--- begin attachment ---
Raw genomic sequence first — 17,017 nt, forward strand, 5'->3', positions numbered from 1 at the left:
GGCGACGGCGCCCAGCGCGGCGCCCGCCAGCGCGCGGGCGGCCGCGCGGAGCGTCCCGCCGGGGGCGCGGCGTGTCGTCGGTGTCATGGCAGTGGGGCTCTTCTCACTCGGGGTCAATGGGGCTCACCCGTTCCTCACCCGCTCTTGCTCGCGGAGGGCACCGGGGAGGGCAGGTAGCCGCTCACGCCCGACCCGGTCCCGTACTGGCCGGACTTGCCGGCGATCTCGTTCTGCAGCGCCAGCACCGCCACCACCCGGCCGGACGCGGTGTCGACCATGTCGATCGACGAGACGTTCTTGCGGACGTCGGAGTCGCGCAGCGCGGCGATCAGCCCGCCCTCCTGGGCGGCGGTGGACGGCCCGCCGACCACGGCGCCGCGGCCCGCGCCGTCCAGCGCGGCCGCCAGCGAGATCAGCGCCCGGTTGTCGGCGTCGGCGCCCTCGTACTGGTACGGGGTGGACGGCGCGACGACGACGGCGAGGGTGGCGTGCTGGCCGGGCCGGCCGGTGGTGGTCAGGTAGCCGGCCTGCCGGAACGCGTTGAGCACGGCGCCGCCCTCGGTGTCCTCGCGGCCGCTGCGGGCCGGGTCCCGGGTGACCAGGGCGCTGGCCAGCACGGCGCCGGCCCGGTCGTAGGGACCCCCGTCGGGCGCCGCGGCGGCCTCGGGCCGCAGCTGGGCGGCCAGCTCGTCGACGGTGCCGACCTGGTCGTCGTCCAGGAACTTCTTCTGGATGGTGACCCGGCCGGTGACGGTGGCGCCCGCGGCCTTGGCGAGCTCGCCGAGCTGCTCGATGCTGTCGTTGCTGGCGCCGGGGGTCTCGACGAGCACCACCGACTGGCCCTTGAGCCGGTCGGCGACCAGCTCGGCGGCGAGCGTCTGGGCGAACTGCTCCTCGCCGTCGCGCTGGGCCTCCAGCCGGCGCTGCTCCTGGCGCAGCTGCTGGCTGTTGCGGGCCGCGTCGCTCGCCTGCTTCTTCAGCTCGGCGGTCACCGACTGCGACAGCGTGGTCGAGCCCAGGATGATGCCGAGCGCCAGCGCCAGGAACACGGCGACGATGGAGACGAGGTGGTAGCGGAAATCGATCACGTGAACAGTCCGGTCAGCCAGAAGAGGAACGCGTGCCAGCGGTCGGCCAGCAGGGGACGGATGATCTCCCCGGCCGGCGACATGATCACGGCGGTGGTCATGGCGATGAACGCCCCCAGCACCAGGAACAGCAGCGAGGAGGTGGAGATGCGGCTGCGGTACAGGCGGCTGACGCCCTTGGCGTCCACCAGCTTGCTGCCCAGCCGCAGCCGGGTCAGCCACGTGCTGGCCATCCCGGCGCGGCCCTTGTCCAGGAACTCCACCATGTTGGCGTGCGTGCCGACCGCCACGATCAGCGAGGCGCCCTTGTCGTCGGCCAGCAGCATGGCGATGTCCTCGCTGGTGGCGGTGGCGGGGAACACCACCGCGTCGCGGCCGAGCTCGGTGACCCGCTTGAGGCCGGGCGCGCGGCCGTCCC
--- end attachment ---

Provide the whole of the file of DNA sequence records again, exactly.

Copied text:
Raw genomic sequence first — 17,017 nt, forward strand, 5'->3', positions numbered from 1 at the left:
GGCGACGGCGCCCAGCGCGGCGCCCGCCAGCGCGCGGGCGGCCGCGCGGAGCGTCCCGCCGGGGGCGCGGCGTGTCGTCGGTGTCATGGCAGTGGGGCTCTTCTCACTCGGGGTCAATGGGGCTCACCCGTTCCTCACCCGCTCTTGCTCGCGGAGGGCACCGGGGAGGGCAGGTAGCCGCTCACGCCCGACCCGGTCCCGTACTGGCCGGACTTGCCGGCGATCTCGTTCTGCAGCGCCAGCACCGCCACCACCCGGCCGGACGCGGTGTCGACCATGTCGATCGACGAGACGTTCTTGCGGACGTCGGAGTCGCGCAGCGCGGCGATCAGCCCGCCCTCCTGGGCGGCGGTGGACGGCCCGCCGACCACGGCGCCGCGGCCCGCGCCGTCCAGCGCGGCCGCCAGCGAGATCAGCGCCCGGTTGTCGGCGTCGGCGCCCTCGTACTGGTACGGGGTGGACGGCGCGACGACGACGGCGAGGGTGGCGTGCTGGCCGGGCCGGCCGGTGGTGGTCAGGTAGCCGGCCTGCCGGAACGCGTTGAGCACGGCGCCGCCCTCGGTGTCCTCGCGGCCGCTGCGGGCCGGGTCCCGGGTGACCAGGGCGCTGGCCAGCACGGCGCCGGCCCGGTCGTAGGGACCCCCGTCGGGCGCCGCGGCGGCCTCGGGCCGCAGCTGGGCGGCCAGCTCGTCGACGGTGCCGACCTGGTCGTCGTCCAGGAACTTCTTCTGGATGGTGACCCGGCCGGTGACGGTGGCGCCCGCGGCCTTGGCGAGCTCGCCGAGCTGCTCGATGCTGTCGTTGCTGGCGCCGGGGGTCTCGACGAGCACCACCGACTGGCCCTTGAGCCGGTCGGCGACCAGCTCGGCGGCGAGCGTCTGGGCGAACTGCTCCTCGCCGTCGCGCTGGGCCTCCAGCCGGCGCTGCTCCTGGCGCAGCTGCTGGCTGTTGCGGGCCGCGTCGCTCGCCTGCTTCTTCAGCTCGGCGGTCACCGACTGCGACAGCGTGGTCGAGCCCAGGATGATGCCGAGCGCCAGCGCCAGGAACACGGCGACGATGGAGACGAGGTGGTAGCGGAAATCGATCACGTGAACAGTCCGGTCAGCCAGAAGAGGAACGCGTGCCAGCGGTCGGCCAGCAGGGGACGGATGATCTCCCCGGCCGGCGACATGATCACGGCGGTGGTCATGGCGATGAACGCCCCCAGCACCAGGAACAGCAGCGAGGAGGTGGAGATGCGGCTGCGGTACAGGCGGCTGACGCCCTTGGCGTCCACCAGCTTGCTGCCCAGCCGCAGCCGGGTCAGCCACGTGCTGGCCATCCCGGCGCGGCCCTTGTCCAGGAACTCCACCATGTTGGCGTGCGTGCCGACCGCCACGATCAGCGAGGCGCCCTTGTCGTCGGCCAGCAGCATGGCGATGTCCTCGCTGGTGGCGGTGGCGGGGAACACCACCGCGTCGCGGCCGAGCTCGGTGACCCGCTTGAGGCCGGGCGCGCGGCCGTCCC